New Delhi: What does it take to transform a barren land into a forest? Apart from plants, it takes someone to take charge, work hard and demonstrate the will to continue planting and caring for the trees, against all odds. 56 year-old Padma-Shree Awardee, Jadav Molai Payeng is a farmer from Assam’s Jorhat who is also known as The Forest Man of India.
Mr. Payeng was 16 years old in 1979, when he witnessed a large number of snakes that had died due to excessive heat after floods washed them onto the tree-less sandbar. He told NDTV,
I had to do something about it. Not just snakes, all kinds of forest animals had disappeared from this area due to frequent flooding. I thought the only thing I can do is to plant trees and that is how I started, by planting around 20 bamboo seedlings on that very sandbar.
The Forest Man began his journey when the social forestry division of Golaghat district launched a scheme of tree plantation on 200 hectares at Aruna Chapori situated at a distance of 5 km from Kokilamukh in Jorhat district. He said,
I was one of the first few farmers who worked on that project when it began. Even though it got over in five years, I stayed back while others left and looked after the plants. I also continued to plant more trees on my own.
While his personal life also progressed with marriage and five kids, Mr. Payeng did not forget about his mission of planting trees. For 35 years, he would walk for 20 minutes, hop on a boat to cross the river, then walk another two hours to reach that very sand-bar, where he would plant trees every day for three months a year.
Where there is a will, there is a way, they say. Mr Peyang’s will led him to the way and today the barren land, where he once witnessed hundreds of dead snakes due to floods and deforestation, is a forest spread across 550 acres, thanks to his relentless efforts. The forest has been named as Molai Reserve, the word ‘Molai’ being his middle name.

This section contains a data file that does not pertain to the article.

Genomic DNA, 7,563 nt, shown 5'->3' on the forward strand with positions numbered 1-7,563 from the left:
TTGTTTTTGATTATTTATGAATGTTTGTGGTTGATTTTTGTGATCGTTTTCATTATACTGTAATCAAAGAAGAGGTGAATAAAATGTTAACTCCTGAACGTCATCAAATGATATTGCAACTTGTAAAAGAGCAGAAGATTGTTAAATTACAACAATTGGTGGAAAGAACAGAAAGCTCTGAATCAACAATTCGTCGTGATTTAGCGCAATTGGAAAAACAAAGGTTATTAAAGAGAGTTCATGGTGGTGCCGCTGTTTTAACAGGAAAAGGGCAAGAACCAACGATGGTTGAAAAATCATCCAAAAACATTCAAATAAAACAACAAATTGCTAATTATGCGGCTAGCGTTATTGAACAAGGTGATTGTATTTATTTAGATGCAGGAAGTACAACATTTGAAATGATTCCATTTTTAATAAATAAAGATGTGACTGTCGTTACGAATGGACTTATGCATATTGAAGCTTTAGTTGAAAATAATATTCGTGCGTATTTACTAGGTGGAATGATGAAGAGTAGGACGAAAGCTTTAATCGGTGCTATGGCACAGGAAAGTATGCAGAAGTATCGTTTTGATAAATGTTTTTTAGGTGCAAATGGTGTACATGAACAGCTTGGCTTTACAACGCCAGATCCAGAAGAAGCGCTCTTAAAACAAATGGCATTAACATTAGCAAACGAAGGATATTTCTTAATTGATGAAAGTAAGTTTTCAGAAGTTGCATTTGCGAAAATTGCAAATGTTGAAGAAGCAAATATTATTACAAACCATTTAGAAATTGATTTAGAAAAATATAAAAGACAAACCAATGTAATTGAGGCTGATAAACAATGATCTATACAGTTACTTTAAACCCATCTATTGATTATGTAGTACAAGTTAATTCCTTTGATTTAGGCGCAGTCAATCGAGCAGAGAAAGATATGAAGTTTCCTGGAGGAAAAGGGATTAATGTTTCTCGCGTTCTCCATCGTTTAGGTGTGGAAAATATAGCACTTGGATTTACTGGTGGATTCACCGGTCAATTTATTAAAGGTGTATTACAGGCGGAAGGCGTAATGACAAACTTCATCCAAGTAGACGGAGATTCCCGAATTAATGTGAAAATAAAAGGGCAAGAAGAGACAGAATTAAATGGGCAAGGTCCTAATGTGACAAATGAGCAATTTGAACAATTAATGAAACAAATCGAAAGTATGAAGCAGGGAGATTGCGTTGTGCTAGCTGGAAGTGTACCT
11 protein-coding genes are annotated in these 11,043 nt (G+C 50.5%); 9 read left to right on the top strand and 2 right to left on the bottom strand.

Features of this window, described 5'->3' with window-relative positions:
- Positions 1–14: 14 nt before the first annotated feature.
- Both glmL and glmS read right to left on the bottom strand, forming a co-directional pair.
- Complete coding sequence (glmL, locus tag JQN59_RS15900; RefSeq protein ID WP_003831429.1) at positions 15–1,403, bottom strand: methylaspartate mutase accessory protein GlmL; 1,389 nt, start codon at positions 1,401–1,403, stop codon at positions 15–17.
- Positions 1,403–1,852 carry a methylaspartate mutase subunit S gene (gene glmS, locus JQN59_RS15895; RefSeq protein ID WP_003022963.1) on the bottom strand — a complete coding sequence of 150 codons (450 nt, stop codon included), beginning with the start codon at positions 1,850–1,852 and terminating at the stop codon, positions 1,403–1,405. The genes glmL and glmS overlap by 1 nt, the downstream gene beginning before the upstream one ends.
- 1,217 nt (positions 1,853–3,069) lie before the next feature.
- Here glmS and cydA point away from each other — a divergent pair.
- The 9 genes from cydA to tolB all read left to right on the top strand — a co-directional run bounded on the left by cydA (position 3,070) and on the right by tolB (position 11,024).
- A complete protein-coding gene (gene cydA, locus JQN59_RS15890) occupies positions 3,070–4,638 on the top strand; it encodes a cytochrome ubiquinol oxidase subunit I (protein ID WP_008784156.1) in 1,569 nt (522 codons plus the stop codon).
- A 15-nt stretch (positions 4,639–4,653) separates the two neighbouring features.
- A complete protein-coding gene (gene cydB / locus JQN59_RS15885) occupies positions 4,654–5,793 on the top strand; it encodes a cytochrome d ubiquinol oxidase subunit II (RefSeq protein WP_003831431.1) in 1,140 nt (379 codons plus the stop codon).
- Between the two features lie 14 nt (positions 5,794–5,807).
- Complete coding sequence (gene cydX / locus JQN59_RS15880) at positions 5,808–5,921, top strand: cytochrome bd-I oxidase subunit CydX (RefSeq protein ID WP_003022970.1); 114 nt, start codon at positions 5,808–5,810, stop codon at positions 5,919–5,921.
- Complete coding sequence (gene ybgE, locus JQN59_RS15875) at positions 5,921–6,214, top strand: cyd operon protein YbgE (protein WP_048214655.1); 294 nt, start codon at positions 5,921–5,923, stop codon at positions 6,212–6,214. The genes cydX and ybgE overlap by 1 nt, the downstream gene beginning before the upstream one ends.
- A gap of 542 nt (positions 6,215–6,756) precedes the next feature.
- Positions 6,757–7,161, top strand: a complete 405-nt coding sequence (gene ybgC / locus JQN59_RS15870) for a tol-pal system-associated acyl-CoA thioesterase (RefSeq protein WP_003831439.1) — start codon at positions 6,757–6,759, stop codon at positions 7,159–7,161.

The Molai Reserve is a forest on the Majuli Island in the Brahmaputra River near Kokilamukh in the Jorhat district in Assam, India. Spread over 550 acres, this ‘one-man-made’ forest remains under continuous threat due to the extensive soil erosion on its banks. But nature has taken it upon itself to take care of this forest now, Mr. Peyang tells NDTV,
Now the forest is in such a condition, that the trees drop seeds on the ground and grows plants themselves. That is how nature works, you help it a little, and it will help itself. I’m proud to say that what started with just me planting 20 plants is now the Molai Reserve which is twice the size of central park in New York!
I used cow dung and organic matter as manure to improve soil fertility; to water the saplings, I employed an indigenous drip irrigation method that uses dripped earthen pots placed on bamboo platforms; and I also released earthworms to prepare the soil,” he said. Earthworms burrow into the silt-hardened surface, making it porous and arable. They feed on withered leaves and convert them into organic matter that facilitates plant roots to go deep and feed on.
The forest also has a rich diversity of flora, including more than 100 species of trees and medicinal plants, including valcol, arjun (Terminalia arjuna), Pride of India (Lagerstroemia speciosa), royal poinciana (Delonix regia), silk trees (Albizia procera), moj (Archidendron bigeminum) and cotton trees (Bombax ceiba), among others. Bamboo alone covers an area of over 300 hectares. Not just that, thanks to Mr. Peyang’s persistence, animals like elephants, deers, tigers, rhino, among others, have started returning to the forest.
In addition, Molai Kathoni supports nearly 250 families who live in several clusters of about 12 huts. Most of these families belong to Assam’s indigenous Mishing community, a riparian tribe scattered across the state.
The people living around Mulai Kathoni are mainly livestock farmers, who earn a living by selling milk. Thickets of grass that intersperse with the trees inside the forest serve as grazing sites for the cattle raised by the locals and Payeng himself.
Without the forest it would have been very difficult for us to keep cattle and survive here because earlier it was a mere sandbar, said Taye, a local Mishing tribesman who’s lived on Aruna Chapori since 1999. The forest Payeng has planted, benefits the whole community.
He’s now working on a book aimed at teaching children the process and importance of planting trees in the present day. The Forest Man continues to plant trees in his namesake forest even today and says that he will continue to do so till he breathes his last breath.